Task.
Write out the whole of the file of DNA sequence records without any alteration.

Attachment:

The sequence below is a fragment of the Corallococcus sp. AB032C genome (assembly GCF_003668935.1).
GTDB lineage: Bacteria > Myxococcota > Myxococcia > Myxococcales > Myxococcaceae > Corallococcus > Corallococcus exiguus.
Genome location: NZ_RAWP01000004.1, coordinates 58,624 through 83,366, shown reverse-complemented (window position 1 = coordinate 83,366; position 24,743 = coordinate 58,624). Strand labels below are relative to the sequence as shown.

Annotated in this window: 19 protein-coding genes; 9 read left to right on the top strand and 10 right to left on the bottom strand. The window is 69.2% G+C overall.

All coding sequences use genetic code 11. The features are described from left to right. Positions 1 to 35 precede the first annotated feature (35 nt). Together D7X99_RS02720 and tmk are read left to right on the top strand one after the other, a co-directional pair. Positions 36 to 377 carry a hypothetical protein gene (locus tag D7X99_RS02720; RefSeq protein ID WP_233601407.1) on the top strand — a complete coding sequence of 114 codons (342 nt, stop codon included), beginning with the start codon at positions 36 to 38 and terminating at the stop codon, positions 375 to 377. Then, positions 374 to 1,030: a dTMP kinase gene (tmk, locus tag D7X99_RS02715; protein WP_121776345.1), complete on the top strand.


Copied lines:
The sequence below is a fragment of the Corallococcus sp. AB032C genome (assembly GCF_003668935.1).
GTDB lineage: Bacteria > Myxococcota > Myxococcia > Myxococcales > Myxococcaceae > Corallococcus > Corallococcus exiguus.
Genome location: NZ_RAWP01000004.1, coordinates 58,624 through 83,366, shown reverse-complemented (window position 1 = coordinate 83,366; position 24,743 = coordinate 58,624). Strand labels below are relative to the sequence as shown.

Annotated in this window: 19 protein-coding genes; 9 read left to right on the top strand and 10 right to left on the bottom strand. The window is 69.2% G+C overall.

All coding sequences use genetic code 11. The features are described from left to right. Positions 1 to 35 precede the first annotated feature (35 nt). Together D7X99_RS02720 and tmk are read left to right on the top strand one after the other, a co-directional pair. Positions 36 to 377 carry a hypothetical protein gene (locus tag D7X99_RS02720; RefSeq protein ID WP_233601407.1) on the top strand — a complete coding sequence of 114 codons (342 nt, stop codon included), beginning with the start codon at positions 36 to 38 and terminating at the stop codon, positions 375 to 377. Then, positions 374 to 1,030: a dTMP kinase gene (tmk, locus tag D7X99_RS02715; protein WP_121776345.1), complete on the top strand.